Fund managers broadsided by the tumble in megacap tech stocks have a new reason to stress out: oil’s epic losing streak.
West Texas Intermediate futures have fallen a record 12 sessions, including Tuesday’s 7 percent tumble, leaving them down nearly 30 percent from early October to hit $55.69 a barrel at yesterday’s close. Energy stocks were the biggest drag on the S&P 500 Index on Tuesday as the benchmark gauge reversed a gain of more than 1 percent to finish in the red. Crude looks set to pare some of this damage on Wednesday, with futures pushing above $56 a barrel as of 8:22 a.m. in New York.
Just as is the case for risk assets broadly, fear is triumphing over seemingly firm economic fundamentals in crude. In the already tattered equity market, memories of 2015 and 2016 are bubbling up as analysts debate whether the plunge is an isolated reaction to rising supplies or something more ominous.
“We have a little bit of a nervous market right now and I agree that the reaction may be a little bit strong given the change in fundamentals, which aren’t huge,” Marc Pinto, portfolio manager at Janus Capital, said on Bloomberg TV. “But it’s a skittish market and we’ve seen this in other sectors, especially cyclical sectors, where people have taken a little bit of bad news and gone a long way with it.”
It’s tough to blame stock traders for feeling queasy about the signals sent by the cratering commodity. Even though the magnitude of the drop pales in comparison to oil’s downdraft from mid-2014 through early 2016, it amplifies concerns about the future for U.S. earnings growth.
After all, oil’s last plunge precipitated a profit recession for the S&P 500 Index, with the trailing earnings per share for the energy sector falling more than 90 percent from peak to trough.
“As is often the case, the speed of the move is what creates problems for markets,” said Mayank Seksaria, chief macro strategist at Macro Risk Advisors. “In the near term, in an already elevated volatility environment, oil volatility (OVX) has jumped to over 50 — this is going to exert some upward pressure on VIX and thus unlikely to help stabilize the S&P 500.”
It’s not like stocks were on especially firm footing to begin with. The S&P 500 is down more than 7 percent from its September record and the VIX — the Cboe Volatility Index — is back above 20 after spending most of April through September below it. Tech stocks are in a full-blown correction, with the Nasdaq 100 off almost 11 percent since August.
Though energy stocks have come under pressure recently, analysts haven’t been quick to factor in how the price drop will affect financial performance next year. Estimates for 2019 earnings growth are higher for energy companies than the S&P 500 as a whole, a reversal of what the sell-side had anticipated heading into 2016.
While oil’s travails may undercut the bullish view of the stock market, bears expecting a repeat of the 2015-16 experience may end up similarly disappointed. Energy’s ability to directly hurt U.S. equities — and the economy — is substantially lower than it was in mid-2014 at the height of the shale boom.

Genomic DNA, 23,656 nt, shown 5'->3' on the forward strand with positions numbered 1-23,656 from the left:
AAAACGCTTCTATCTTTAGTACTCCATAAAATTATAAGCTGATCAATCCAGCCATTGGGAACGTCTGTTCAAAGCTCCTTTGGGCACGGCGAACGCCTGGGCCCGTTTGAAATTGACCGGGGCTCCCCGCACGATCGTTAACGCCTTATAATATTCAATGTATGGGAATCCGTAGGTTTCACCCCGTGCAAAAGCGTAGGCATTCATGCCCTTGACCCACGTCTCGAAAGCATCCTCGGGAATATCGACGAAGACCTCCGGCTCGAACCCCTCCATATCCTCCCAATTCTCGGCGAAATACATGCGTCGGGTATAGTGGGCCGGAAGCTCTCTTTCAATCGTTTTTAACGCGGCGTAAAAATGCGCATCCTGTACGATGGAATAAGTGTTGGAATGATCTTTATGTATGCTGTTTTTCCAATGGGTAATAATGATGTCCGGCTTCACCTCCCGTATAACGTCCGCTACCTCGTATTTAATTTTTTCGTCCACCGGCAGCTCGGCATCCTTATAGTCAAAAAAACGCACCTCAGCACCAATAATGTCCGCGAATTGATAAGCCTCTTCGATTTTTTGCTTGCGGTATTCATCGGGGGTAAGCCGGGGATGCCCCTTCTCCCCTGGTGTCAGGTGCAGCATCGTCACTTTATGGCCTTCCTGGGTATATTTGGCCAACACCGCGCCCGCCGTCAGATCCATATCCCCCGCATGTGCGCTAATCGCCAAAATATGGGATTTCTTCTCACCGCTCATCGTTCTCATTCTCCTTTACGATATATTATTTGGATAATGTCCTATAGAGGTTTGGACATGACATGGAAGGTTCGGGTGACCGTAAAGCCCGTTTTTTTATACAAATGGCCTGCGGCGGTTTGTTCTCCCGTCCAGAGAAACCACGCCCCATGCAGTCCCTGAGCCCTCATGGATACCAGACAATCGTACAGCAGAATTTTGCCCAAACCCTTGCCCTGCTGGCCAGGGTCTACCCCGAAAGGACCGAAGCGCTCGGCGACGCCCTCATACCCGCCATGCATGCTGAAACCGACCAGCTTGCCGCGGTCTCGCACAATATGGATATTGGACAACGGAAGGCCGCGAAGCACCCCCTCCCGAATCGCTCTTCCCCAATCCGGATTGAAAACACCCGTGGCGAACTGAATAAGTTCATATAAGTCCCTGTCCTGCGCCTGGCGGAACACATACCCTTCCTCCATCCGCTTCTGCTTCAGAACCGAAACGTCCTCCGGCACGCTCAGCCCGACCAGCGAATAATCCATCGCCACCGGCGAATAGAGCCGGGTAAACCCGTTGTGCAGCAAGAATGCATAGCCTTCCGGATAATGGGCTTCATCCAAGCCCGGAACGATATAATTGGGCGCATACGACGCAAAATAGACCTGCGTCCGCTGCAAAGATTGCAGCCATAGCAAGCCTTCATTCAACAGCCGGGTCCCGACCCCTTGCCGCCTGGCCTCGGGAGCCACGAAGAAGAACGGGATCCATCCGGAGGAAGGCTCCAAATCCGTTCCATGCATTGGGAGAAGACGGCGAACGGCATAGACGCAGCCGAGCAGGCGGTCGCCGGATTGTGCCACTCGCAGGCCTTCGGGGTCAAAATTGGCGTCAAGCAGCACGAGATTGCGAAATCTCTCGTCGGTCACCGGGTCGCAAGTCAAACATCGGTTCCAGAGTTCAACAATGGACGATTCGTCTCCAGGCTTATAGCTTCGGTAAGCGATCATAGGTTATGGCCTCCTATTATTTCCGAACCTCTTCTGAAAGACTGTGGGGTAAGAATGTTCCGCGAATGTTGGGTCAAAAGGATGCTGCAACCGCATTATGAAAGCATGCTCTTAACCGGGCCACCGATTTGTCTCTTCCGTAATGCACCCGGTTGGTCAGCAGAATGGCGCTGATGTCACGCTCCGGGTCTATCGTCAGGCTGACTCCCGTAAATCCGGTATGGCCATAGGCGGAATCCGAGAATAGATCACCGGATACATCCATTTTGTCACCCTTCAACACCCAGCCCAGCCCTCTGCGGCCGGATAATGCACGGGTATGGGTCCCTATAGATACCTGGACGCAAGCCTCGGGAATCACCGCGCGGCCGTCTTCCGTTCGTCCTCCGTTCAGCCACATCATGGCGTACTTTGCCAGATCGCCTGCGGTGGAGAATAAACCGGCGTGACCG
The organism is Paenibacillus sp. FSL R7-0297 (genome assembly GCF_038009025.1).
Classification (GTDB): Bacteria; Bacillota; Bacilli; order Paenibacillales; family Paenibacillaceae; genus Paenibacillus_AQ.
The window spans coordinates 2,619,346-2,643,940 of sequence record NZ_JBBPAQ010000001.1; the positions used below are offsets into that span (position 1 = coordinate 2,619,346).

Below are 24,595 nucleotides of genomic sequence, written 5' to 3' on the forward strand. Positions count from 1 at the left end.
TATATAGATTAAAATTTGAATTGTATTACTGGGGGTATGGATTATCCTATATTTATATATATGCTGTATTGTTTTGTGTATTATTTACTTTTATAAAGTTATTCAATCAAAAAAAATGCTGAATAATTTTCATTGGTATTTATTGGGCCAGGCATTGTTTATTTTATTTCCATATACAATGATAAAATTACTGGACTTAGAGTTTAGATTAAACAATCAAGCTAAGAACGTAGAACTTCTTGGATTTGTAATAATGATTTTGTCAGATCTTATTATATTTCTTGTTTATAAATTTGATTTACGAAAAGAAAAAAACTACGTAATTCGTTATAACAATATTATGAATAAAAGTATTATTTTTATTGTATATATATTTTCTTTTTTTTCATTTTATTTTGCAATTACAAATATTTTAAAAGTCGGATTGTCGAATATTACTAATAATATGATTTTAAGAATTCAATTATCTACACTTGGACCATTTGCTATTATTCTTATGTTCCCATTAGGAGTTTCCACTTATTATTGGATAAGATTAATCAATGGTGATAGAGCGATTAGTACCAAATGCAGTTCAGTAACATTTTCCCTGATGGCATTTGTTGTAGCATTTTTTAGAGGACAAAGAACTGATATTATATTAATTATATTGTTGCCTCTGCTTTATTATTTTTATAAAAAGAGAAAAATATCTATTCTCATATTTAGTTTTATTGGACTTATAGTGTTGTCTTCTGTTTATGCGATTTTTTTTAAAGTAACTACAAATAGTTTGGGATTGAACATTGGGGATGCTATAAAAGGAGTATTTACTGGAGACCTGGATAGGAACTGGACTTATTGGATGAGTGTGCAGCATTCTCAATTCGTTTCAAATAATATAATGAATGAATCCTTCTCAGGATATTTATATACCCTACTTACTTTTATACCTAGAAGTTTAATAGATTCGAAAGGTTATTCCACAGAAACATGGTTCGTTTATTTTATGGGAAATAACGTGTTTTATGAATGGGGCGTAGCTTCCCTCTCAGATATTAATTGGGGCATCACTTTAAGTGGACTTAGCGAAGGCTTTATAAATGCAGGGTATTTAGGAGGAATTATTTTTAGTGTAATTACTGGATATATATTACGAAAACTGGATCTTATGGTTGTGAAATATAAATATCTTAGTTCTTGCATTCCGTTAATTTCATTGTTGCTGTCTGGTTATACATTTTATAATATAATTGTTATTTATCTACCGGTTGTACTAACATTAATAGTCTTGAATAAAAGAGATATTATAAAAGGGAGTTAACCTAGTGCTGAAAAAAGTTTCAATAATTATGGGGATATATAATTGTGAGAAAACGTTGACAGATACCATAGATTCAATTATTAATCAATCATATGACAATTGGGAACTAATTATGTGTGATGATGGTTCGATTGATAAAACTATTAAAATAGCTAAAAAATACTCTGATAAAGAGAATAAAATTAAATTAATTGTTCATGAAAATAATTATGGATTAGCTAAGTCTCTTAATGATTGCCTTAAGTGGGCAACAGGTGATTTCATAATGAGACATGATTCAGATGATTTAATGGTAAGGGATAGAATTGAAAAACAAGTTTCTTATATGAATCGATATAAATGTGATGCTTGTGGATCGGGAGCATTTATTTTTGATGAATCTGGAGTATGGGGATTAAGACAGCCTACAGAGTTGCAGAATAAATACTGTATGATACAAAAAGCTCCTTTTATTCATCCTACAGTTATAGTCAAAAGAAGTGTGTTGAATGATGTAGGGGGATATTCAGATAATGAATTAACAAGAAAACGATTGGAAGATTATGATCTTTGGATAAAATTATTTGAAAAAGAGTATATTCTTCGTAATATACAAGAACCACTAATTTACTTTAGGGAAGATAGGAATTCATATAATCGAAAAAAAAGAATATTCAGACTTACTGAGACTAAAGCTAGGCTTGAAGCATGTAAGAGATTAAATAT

Energy’s share of the S&P 500 by market capitalization has been halved since mid-2014 to just 5.5 percent.
“The drop in oil prices is still good news for U.S. consumers while the decline is negative for mining investment,” said Neil Dutta, head of U.S. economics at Renaissance Macro Research. “The good news is that mining investment has been cut almost in half relative to GDP since 2014.”
Signs of stress are starting to appear in energy junk debt, though this segment has posted nearly flat returns this year. Yields have spiked more than 40 basis points over the past two sessions to their highest level in more than two years. Bloomberg Intelligence U.S. credit analyst Spencer Cutter had highlighted $55 per barrel as a level in which cracks might start to appear in these bonds.
A certain degree of survivorship bias is helping the group avoid an even worse fate: The weakest of this cohort were felled during the last negative shock that saw crude trade in the 20s, leaving behind peers better equipped to weather low prices.
At the periphery of arguments about oil’s economic impact are theories about how its decline might affect funds that derive some of their wealth from its proceeds. Sovereign wealth funds across the globe hold about $7 trillion in assets, according to the Sovereign Wealth Fund Institute data, and half of the biggest are in the Gulf Coast. Saudi Arabia’s needs oil at $70 per barrel in 2018 to break even, the International Monetary Fund said in October.
Bulls may yet find a silver lining to the drop in oil prices. Coupled with U.S. dollar strength, these dynamics may raise sufficient concerns about the state of the global economy and outlook for U.S. growth and inflation that they serve as a braking force on the Federal Reserve’s tightening cycle. For now, the New York Fed believes the decline in crude over the past weeks is a product of increased supply rather than diminished demand.
On Wednesday evening, Fed Chair Jerome Powell will have an opportunity to soothe scared investors in the most appropriate setting: the heart of oil country during a discussion with Dallas Fed President Robert Kaplan.